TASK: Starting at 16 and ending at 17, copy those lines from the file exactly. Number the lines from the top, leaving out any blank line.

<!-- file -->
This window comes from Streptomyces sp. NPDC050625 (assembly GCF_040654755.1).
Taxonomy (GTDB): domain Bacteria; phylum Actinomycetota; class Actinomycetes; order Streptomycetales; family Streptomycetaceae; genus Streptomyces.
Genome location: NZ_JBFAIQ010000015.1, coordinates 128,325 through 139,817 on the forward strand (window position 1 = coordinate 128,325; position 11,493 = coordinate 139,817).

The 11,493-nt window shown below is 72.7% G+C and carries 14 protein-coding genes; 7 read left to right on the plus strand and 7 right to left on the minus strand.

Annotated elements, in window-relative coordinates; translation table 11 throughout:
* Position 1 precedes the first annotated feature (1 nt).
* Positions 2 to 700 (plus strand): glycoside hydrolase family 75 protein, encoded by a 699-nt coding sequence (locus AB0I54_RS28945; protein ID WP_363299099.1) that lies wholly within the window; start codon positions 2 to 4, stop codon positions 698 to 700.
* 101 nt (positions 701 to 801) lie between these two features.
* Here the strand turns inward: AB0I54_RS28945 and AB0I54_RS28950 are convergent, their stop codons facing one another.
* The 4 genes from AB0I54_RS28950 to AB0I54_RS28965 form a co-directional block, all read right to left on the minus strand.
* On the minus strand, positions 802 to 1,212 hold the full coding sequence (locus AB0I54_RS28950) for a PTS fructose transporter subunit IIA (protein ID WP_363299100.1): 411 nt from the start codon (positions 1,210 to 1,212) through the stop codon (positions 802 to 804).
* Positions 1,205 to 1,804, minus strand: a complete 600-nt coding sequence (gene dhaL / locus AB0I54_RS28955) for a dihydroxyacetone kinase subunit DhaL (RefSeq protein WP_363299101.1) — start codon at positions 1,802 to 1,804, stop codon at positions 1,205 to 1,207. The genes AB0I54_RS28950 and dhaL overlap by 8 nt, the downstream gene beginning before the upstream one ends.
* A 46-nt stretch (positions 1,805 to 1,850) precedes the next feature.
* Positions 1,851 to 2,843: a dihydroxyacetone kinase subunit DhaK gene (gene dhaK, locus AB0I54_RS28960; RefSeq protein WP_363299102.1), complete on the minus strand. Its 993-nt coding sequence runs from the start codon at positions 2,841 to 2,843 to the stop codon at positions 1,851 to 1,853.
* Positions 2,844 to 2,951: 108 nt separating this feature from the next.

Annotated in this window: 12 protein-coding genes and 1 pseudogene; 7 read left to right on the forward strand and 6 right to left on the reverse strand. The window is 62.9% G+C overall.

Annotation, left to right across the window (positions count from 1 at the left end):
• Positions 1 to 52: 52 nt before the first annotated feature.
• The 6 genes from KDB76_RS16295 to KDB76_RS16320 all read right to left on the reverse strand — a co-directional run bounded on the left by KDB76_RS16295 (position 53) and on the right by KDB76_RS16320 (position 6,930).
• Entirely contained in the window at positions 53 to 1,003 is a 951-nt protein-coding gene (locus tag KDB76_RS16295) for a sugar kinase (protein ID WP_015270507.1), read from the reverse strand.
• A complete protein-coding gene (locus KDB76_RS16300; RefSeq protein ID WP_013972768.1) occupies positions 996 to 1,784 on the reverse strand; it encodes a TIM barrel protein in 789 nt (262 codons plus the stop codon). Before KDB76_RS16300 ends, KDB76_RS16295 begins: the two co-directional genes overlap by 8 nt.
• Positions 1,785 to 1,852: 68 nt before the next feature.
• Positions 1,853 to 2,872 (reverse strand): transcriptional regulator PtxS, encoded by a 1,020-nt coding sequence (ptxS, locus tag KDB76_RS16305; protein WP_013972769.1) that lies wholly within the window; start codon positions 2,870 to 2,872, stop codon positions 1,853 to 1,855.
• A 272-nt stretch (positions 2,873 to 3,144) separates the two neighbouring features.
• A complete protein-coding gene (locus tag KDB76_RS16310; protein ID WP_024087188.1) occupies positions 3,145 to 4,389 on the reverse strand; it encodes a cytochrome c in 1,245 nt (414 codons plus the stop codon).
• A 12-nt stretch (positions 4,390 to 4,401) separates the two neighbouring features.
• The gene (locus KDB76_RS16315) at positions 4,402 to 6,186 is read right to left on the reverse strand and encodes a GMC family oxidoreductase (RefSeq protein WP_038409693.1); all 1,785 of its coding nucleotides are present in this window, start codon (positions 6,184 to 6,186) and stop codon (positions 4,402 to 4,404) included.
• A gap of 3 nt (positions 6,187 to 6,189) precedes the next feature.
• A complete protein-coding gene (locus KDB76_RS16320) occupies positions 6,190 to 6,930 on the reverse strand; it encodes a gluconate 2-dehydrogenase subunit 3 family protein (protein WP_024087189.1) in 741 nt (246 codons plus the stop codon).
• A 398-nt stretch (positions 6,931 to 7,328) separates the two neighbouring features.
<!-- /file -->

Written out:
Annotated in this window: 12 protein-coding genes and 1 pseudogene; 7 read left to right on the forward strand and 6 right to left on the reverse strand. The window is 62.9% G+C overall.

Annotation, left to right across the window (positions count from 1 at the left end):